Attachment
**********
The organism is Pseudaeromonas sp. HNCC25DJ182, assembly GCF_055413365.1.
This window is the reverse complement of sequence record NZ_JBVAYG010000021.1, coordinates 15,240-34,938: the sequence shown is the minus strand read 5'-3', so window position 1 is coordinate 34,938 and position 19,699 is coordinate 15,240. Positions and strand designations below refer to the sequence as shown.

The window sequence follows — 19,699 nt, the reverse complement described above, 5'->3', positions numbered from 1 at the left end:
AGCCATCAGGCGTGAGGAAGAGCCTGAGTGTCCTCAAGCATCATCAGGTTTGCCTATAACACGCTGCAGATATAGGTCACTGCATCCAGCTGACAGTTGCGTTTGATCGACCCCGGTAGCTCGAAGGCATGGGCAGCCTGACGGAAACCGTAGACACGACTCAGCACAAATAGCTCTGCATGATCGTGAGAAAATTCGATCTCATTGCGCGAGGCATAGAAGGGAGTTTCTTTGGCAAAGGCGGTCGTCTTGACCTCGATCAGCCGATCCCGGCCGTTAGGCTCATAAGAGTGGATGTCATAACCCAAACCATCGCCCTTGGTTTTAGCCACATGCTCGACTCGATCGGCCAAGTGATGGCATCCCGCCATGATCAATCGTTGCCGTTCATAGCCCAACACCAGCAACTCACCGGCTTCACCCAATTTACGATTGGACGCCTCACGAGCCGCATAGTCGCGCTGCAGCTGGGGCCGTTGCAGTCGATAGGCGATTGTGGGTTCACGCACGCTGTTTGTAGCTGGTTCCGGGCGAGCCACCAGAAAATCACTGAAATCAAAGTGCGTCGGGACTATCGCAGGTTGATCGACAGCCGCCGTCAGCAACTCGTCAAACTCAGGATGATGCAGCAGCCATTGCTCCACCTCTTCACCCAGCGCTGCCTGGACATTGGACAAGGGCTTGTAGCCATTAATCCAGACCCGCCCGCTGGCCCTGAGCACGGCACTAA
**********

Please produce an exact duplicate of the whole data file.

The organism is Pseudaeromonas sp. HNCC25DJ182, assembly GCF_055413365.1.
This window is the reverse complement of sequence record NZ_JBVAYG010000021.1, coordinates 15,240-34,938: the sequence shown is the minus strand read 5'-3', so window position 1 is coordinate 34,938 and position 19,699 is coordinate 15,240. Positions and strand designations below refer to the sequence as shown.

The window sequence follows — 19,699 nt, the reverse complement described above, 5'->3', positions numbered from 1 at the left end:
AGCCATCAGGCGTGAGGAAGAGCCTGAGTGTCCTCAAGCATCATCAGGTTTGCCTATAACACGCTGCAGATATAGGTCACTGCATCCAGCTGACAGTTGCGTTTGATCGACCCCGGTAGCTCGAAGGCATGGGCAGCCTGACGGAAACCGTAGACACGACTCAGCACAAATAGCTCTGCATGATCGTGAGAAAATTCGATCTCATTGCGCGAGGCATAGAAGGGAGTTTCTTTGGCAAAGGCGGTCGTCTTGACCTCGATCAGCCGATCCCGGCCGTTAGGCTCATAAGAGTGGATGTCATAACCCAAACCATCGCCCTTGGTTTTAGCCACATGCTCGACTCGATCGGCCAAGTGATGGCATCCCGCCATGATCAATCGTTGCCGTTCATAGCCCAACACCAGCAACTCACCGGCTTCACCCAATTTACGATTGGACGCCTCACGAGCCGCATAGTCGCGCTGCAGCTGGGGCCGTTGCAGTCGATAGGCGATTGTGGGTTCACGCACGCTGTTTGTAGCTGGTTCCGGGCGAGCCACCAGAAAATCACTGAAATCAAAGTGCGTCGGGACTATCGCAGGTTGATCGACAGCCGCCGTCAGCAACTCGTCAAACTCAGGATGATGCAGCAGCCATTGCTCCACCTCTTCACCCAGCGCTGCCTGGACATTGGACAAGGGCTTGTAGCCATTAATCCAGACCCGCCCGCTGGCCCTGAGCACGGCACTAA